LOUISVILLE, Ky. (WAVE) - The school year has just begun for many students and for parents and school faculty, safety is a top priority. One of the most serious threats is severe weather. Is there a way to ensure our student’s safety from severe weather like tornadoes?
Unfortunately, other situations across the country have not ended that way.
On March 1, 2007, an EF-4 tornado ripped through the city of Enterprise, Alabama. It killed eight students at Enterprise High School and injured at least 50 others.
On May 20, 2013, an EF-5 tornado marched through McClain County, Oklahoma. It destroyed Briarwood Elementary School but thankfully no students were killed there. However, when it hit Plaza Towers Elementary School, seven children were killed when a wall collapsed.
Many schools have taken steps to ensure the safety of students, faculty, and staff. Each has a plan in place for severe weather situations. For example, Jefferson County Public Schools’ (JCPS) Safety and Emergency Procedures Manual details how each teacher is assigned a safe area for their class which is designated for each schools’ classroom. Students are instructed to shelter in their safe places in one of the following positions:
- Rest on knees, lean forward, and cover back of head and neck.
- Sit on floor, cross legs, and cover back of head and neck.
- If space does not permit use of the first or second suggested position, stand and cover back of head and neck with crossed arms. Wraps or coats should be used as coverings in case of a tornado.
- Open books can be used during an event for cover
Most people know where to go if a tornado strikes. An interior room with no windows on the lowest floor of a building is the best place to shelter if there isn’t a basement. However, most schools don’t have basements for students to shelter in.
In many schools, the designated safe area is a hallway. Depending on the type of building these can be quite safe. Schools with open floor plans and retrofitted walls are more likely to see those walls collapse when the roof is compromised, according to cpoi.org. It’s also important to note is that interior hallways with doors on both ends can easily funnel strong winds and debris, which of course can be incredibly dangerous.
Many buildings are currently rated for 90 mph winds which is within the range of an EF 1 tornado. EF-5 tornadoes, the strongest category, can have winds that exceed 200 mph; this can easily rip apart anything in its path. (The Enhanced Fujita Scale, which is used to measure the strength of a tornado, takes into account not just the wind speed but also 28 other damage indicators including trees, structures, and building type.) Keep in mind that on average Indiana sees 22 tornadoes per year and Kentucky sees about 21.
- The shelter may be incorporated into a single or multiple enclosure(s) within the building, or consist of an additional free-standing structure on the school site.
- The shelter must be reinforced to withstand a direct tornado hit, including flying debris, and be separated from the rest of the building with a 2-hour firewall rated assembly.
- The shelter must have its own restrooms, emergency generator to power independent lighting and ventilation, plumbing and water storage tanks.
- The size of the shelter shall be determined by including 5 square feet for each person according to the “calculated” occupant load, which is considerably more than the students, staff and faculty typically determined by the KDE program requirements. For comparison, a 750-student school would need a dedicated tornado shelter approximately the same size as an elementary school gymnasium.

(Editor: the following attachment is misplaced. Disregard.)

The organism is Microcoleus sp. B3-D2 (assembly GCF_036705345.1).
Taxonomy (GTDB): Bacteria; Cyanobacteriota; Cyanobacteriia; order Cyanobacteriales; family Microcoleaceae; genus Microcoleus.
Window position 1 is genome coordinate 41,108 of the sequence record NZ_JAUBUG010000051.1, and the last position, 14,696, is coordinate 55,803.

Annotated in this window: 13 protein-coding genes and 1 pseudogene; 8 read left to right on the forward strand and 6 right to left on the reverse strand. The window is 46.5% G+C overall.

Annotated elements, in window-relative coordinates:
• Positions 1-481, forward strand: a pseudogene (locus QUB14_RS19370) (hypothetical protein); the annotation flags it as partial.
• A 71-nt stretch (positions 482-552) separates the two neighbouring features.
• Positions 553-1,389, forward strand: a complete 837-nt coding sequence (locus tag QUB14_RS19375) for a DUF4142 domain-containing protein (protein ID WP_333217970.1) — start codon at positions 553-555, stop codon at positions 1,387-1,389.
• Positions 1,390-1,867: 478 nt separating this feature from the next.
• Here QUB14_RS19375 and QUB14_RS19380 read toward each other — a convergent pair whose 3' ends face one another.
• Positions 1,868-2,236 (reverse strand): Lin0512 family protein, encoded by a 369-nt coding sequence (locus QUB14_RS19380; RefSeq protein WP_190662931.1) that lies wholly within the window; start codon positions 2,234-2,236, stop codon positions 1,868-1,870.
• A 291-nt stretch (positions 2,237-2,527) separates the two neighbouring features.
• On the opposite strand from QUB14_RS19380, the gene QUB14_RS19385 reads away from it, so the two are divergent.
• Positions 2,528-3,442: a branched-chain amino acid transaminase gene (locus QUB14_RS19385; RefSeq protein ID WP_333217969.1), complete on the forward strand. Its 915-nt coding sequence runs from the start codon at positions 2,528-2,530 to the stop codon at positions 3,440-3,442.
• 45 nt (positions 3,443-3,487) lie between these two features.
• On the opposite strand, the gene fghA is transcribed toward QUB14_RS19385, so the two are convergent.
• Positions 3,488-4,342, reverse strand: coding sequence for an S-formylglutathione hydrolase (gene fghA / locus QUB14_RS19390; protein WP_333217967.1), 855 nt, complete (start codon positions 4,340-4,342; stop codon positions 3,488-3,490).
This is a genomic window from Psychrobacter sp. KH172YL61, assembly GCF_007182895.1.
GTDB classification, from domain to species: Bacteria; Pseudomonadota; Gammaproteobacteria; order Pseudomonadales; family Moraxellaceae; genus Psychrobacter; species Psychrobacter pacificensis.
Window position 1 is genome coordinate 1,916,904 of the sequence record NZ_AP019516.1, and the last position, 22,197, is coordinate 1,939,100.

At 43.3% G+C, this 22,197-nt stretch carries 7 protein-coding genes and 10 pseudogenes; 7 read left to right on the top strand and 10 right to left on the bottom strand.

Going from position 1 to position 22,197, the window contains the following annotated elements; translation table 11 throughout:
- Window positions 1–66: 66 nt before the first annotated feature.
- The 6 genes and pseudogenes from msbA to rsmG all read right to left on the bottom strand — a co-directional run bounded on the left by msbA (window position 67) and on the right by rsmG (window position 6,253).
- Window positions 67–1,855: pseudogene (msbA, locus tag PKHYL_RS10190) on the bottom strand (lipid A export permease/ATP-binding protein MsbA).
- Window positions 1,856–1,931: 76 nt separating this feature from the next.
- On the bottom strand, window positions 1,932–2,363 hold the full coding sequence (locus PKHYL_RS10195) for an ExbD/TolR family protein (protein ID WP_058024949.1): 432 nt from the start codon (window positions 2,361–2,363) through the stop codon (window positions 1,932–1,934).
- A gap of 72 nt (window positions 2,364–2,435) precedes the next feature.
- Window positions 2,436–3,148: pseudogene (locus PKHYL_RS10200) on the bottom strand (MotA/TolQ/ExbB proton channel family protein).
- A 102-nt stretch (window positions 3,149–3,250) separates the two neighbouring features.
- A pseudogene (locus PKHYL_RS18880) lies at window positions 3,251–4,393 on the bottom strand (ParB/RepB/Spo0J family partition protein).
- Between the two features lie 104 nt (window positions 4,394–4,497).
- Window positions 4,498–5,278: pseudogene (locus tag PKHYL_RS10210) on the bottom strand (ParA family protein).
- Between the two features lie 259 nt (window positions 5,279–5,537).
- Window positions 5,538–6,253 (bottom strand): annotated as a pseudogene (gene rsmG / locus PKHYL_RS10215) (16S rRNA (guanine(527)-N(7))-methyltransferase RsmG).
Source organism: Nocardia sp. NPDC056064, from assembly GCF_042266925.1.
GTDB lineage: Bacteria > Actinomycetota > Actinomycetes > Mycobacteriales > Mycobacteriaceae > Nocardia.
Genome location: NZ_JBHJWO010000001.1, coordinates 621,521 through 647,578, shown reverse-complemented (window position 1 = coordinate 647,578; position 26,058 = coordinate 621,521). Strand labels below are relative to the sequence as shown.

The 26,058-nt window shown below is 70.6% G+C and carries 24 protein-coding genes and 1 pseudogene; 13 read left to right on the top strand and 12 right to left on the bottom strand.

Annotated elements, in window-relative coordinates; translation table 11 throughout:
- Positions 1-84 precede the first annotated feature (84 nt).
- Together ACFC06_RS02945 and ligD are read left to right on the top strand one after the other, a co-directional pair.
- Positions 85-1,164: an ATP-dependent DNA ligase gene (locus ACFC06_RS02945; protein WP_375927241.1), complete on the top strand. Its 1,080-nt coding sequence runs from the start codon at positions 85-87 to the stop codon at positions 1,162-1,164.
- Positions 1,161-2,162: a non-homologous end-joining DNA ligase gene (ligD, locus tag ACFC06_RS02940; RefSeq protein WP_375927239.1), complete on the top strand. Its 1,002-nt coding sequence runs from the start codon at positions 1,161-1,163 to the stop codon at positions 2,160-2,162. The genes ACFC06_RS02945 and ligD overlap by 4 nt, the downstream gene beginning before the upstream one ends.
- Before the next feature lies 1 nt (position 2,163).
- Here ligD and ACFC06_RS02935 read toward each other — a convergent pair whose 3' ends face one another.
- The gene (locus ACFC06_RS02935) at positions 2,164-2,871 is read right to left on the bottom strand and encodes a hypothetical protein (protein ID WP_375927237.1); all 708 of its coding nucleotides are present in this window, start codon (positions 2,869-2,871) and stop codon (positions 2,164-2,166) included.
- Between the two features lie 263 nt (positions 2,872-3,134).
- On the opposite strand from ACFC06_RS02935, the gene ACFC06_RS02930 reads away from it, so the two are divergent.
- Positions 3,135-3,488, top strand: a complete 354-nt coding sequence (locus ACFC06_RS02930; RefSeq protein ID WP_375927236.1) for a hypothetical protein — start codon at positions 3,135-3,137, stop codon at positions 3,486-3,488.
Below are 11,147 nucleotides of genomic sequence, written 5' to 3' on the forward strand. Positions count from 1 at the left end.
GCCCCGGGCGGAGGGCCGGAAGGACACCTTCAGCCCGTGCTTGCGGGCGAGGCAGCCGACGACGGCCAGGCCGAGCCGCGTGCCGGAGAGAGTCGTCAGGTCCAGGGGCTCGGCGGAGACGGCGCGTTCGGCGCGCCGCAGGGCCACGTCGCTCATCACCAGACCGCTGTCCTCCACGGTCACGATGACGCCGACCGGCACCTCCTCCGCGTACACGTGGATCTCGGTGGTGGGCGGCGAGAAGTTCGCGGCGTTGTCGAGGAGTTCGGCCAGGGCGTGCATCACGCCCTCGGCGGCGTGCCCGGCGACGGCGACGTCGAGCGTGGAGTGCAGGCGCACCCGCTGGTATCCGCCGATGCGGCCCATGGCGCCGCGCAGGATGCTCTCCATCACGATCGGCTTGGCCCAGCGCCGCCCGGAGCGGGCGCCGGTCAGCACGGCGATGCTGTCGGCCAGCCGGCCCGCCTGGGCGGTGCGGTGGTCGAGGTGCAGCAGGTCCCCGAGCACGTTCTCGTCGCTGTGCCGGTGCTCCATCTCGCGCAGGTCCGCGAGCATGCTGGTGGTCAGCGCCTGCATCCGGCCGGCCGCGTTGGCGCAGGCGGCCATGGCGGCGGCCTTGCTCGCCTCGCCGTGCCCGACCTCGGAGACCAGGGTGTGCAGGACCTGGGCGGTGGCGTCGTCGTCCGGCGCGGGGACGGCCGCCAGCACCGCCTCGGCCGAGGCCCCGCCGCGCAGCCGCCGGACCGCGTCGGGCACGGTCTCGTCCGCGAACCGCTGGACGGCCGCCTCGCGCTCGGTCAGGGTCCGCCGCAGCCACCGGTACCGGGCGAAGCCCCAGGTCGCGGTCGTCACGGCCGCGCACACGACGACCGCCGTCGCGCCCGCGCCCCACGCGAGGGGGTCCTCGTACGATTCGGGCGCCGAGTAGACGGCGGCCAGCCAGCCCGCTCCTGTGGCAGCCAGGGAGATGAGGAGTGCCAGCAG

Indiana does not have any requirements for storm shelters for newly constructed schools Timperman explained.
To be “tornado-proof,” according to the Federal Emergency Management Agency (FEMA), a structure should be able to withstand 250 mph winds. Also, the walls should be able to resist a 15-pound 2-inch × 4-inch board traveling horizontally at 100 mph; this is basically a missile. For this to happen a room must be reinforced with concrete and sometimes steel.
One school that’s taking extra precautions to keep their students safe is Bradie Shrum Elementary School in Salem, Indiana. Officials worked with Larry Timperman of Kovert Hawkins Architects and FEMA on a grant program to build Indiana’s first school safe room. The room is coded to handle 250 mph winds, an EF-5 tornado, and is built with hurricane-proof windows and thick walls can hold up to 1200 people. With about 1000 people on campus including students and staff, everyone at Bradie Shrum can shelter in the safe room. It does not look like a safe room though. It is a new addition to the existing building that is made up of four classrooms and a presentation room. Windows are hurricane-proof with thick poly-carbonate glass, shutters for those windows and strong doors, Lawrence J. Timperman from KovertHawkins architects explained in a WAVE 3 News interview. They were able to build this safe room with the help of a FEMA grant.
Salem Middle and High Schools, as well as Crawford County High School, are working through the grant process in order to build their own safe rooms.
A school district in Oklahoma took a different approach. Healdton Public Schools installed seven bulletproof storm shelters in their elementary school and two larger shelters in the middle school. The shelters can hold up to 35 students and two teachers, according to TODAY. These shelters take up a corner of the classroom and often serve as a quiet or reading area until needed.
At the end of the day, preparation is key. Knowing where to go and what to do is significant; this is why drills and evacuation plans are vital. Being properly informed when there is a potential for severe weather is very important. Make sure to have a way to get notifications when dangerous weather threatens. The WAVE 3 Weather app is an option.